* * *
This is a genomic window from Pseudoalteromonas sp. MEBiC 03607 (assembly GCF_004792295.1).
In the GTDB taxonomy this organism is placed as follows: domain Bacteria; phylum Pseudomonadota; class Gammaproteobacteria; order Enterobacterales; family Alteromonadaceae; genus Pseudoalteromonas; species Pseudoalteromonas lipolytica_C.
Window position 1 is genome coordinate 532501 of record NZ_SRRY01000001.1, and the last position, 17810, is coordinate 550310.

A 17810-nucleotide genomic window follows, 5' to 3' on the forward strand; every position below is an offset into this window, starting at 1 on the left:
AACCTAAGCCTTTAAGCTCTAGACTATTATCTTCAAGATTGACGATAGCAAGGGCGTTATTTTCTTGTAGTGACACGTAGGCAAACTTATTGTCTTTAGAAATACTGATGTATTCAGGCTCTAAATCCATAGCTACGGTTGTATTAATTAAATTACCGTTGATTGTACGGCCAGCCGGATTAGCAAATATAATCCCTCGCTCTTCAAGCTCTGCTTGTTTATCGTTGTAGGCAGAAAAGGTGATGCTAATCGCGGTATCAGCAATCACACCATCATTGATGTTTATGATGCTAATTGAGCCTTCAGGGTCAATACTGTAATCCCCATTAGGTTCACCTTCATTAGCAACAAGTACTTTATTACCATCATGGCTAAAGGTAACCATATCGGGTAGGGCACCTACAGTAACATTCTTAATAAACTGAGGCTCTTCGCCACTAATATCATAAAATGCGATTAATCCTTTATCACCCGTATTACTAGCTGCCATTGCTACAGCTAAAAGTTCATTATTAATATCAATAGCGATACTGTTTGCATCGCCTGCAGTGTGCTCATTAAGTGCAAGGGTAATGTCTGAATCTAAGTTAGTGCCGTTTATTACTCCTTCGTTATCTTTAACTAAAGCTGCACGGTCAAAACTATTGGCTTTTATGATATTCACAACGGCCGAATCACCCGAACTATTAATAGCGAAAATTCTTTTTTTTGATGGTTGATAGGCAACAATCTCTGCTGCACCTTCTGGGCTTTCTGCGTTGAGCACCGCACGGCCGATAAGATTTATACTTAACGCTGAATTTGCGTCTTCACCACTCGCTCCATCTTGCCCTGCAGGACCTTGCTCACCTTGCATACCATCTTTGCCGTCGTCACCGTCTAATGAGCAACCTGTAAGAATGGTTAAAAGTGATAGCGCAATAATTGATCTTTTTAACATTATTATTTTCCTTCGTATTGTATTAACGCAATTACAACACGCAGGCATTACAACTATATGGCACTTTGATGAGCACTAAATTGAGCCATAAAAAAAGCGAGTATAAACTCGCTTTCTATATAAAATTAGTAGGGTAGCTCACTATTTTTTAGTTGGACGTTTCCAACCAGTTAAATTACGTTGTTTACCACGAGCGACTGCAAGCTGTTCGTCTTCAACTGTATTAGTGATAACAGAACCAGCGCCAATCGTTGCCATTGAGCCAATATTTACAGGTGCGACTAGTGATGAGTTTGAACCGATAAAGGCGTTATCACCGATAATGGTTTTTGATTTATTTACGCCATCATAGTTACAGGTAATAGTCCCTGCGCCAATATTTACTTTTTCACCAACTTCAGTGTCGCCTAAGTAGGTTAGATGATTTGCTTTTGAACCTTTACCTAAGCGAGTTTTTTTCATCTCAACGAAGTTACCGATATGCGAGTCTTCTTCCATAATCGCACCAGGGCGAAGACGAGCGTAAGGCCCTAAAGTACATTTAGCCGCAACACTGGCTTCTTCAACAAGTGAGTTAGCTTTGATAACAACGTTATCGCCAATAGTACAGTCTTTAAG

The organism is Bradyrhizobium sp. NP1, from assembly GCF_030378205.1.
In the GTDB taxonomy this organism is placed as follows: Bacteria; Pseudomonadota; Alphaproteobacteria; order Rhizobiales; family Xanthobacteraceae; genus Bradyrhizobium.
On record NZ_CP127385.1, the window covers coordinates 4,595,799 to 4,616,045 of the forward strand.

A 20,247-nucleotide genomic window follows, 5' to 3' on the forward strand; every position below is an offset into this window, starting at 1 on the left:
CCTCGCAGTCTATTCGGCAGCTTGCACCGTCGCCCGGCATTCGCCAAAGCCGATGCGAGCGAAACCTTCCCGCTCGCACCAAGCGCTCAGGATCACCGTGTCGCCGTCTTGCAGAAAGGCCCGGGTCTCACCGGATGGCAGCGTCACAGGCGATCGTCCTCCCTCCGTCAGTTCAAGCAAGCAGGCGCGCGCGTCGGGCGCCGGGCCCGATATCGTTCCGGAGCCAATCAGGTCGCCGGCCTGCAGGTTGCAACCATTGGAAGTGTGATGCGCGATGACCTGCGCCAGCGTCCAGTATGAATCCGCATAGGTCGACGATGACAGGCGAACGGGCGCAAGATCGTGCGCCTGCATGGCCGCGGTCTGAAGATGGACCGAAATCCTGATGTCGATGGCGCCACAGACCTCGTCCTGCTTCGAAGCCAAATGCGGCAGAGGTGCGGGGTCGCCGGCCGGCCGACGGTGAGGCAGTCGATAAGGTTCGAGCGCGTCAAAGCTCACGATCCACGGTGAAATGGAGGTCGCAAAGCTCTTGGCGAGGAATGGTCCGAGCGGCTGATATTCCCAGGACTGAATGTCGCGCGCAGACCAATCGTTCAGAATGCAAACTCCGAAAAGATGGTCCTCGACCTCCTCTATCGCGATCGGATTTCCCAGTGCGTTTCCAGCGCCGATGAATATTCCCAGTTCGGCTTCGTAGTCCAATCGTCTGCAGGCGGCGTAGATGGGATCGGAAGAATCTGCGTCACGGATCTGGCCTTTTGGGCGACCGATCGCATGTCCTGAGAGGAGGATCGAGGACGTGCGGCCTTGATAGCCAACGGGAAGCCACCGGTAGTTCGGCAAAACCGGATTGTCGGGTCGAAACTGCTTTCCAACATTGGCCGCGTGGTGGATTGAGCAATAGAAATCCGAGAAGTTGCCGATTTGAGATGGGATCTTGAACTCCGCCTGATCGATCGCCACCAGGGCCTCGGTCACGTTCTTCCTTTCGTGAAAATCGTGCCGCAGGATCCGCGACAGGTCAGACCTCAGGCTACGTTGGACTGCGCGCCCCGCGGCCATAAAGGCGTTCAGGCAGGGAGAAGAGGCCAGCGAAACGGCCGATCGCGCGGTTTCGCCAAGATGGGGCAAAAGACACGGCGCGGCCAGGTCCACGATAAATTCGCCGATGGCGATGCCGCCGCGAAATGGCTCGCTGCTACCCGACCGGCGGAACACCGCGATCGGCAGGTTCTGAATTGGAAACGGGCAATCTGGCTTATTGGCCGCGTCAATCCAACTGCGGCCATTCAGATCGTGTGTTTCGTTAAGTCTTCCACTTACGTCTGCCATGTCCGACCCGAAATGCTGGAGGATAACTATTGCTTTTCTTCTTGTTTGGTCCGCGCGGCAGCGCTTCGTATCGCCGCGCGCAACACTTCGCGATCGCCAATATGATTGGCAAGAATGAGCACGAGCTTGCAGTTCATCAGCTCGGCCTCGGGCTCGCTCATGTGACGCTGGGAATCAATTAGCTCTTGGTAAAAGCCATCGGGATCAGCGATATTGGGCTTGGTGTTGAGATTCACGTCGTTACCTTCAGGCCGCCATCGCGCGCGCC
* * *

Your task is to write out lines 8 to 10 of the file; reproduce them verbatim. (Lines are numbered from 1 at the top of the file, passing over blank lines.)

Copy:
On record NZ_CP127385.1, the window covers coordinates 4,595,799 to 4,616,045 of the forward strand.

A 20,247-nucleotide genomic window follows, 5' to 3' on the forward strand; every position below is an offset into this window, starting at 1 on the left:
CCTCGCAGTCTATTCGGCAGCTTGCACCGTCGCCCGGCATTCGCCAAAGCCGATGCGAGCGAAACCTTCCCGCTCGCACCAAGCGCTCAGGATCACCGTGTCGCCGTCTTGCAGAAAGGCCCGGGTCTCACCGGATGGCAGCGTCACAGGCGATCGTCCTCCCTCCGTCAGTTCAAGCAAGCAGGCGCGCGCGTCGGGCGCCGGGCCCGATATCGTTCCGGAGCCAATCAGGTCGCCGGCCTGCAGGTTGCAACCATTGGAAGTGTGATGCGCGATGACCTGCGCCAGCGTCCAGTATGAATCCGCATAGGTCGACGATGACAGGCGAACGGGCGCAAGATCGTGCGCCTGCATGGCCGCGGTCTGAAGATGGACCGAAATCCTGATGTCGATGGCGCCACAGACCTCGTCCTGCTTCGAAGCCAAATGCGGCAGAGGTGCGGGGTCGCCGGCCGGCCGACGGTGAGGCAGTCGATAAGGTTCGAGCGCGTCAAAGCTCACGATCCACGGTGAAATGGAGGTCGCAAAGCTCTTGGCGAGGAATGGTCCGAGCGGCTGATATTCCCAGGACTGAATGTCGCGCGCAGACCAATCGTTCAGAATGCAAACTCCGAAAAGATGGTCCTCGACCTCCTCTATCGCGATCGGATTTCCCAGTGCGTTTCCAGCGCCGATGAATATTCCCAGTTCGGCTTCGTAGTCCAATCGTCTGCAGGCGGCGTAGATGGGATCGGAAGAATCTGCGTCACGGATCTGGCCTTTTGGGCGACCGATCGCATGTCCTGAGAGGAGGATCGAGGACGTGCGGCCTTGATAGCCAACGGGAAGCCACCGGTAGTTCGGCAAAACCGGATTGTCGGGTCGAAACTGCTTTCCAACATTGGCCGCGTGGTGGATTGAGCAATAGAAATCCGAGAAGTTGCCGATTTGAGATGGGATCTTGAACTCCGCCTGATCGATCGCCACCAGGGCCTCGGTCACGTTCTTCCTTTCGTGAAAATCGTGCCGCAGGATCCGCGACAGGTCAGACCTCAGGCTACGTTGGACTGCGCGCCCCGCGGCCATAAAGGCGTTCAGGCAGGGAGAAGAGGCCAGCGAAACGGCCGATCGCGCGGTTTCGCCAAGATGGGGCAAAAGACACGGCGCGGCCAGGTCCACGATAAATTCGCCGATGGCGATGCCGCCGCGAAATGGCTCGCTGCTACCCGACCGGCGGAACACCGCGATCGGCAGGTTCTGAATTGGAAACGGGCAATCTGGCTTATTGGCCGCGTCAATCCAACTGCGGCCATTCAGATCGTGTGTTTCGTTAAGTCTTCCACTTACGTCTGCCATGTCCGACCCGAAATGCTGGAGGATAACTATTGCTTTTCTTCTTGTTTGGTCCGCGCGGCAGCGCTTCGTATCGCCGCGCGCAACACTTCGCGATCGCCAATATGATTGGCAAGAATGAGCACGAGCTTGCAGTTCATCAGCTCGGCCTCGGGCTCGCTCATGTGACGCTGGGAATCAATTAGCTCTTGGTAAAAGCCATCGGGATCAGCGATATTGGGCTTGGTGTTGAGATTCACGTCGTTACCTTCAGGCCGCCATCGCGCGCGCC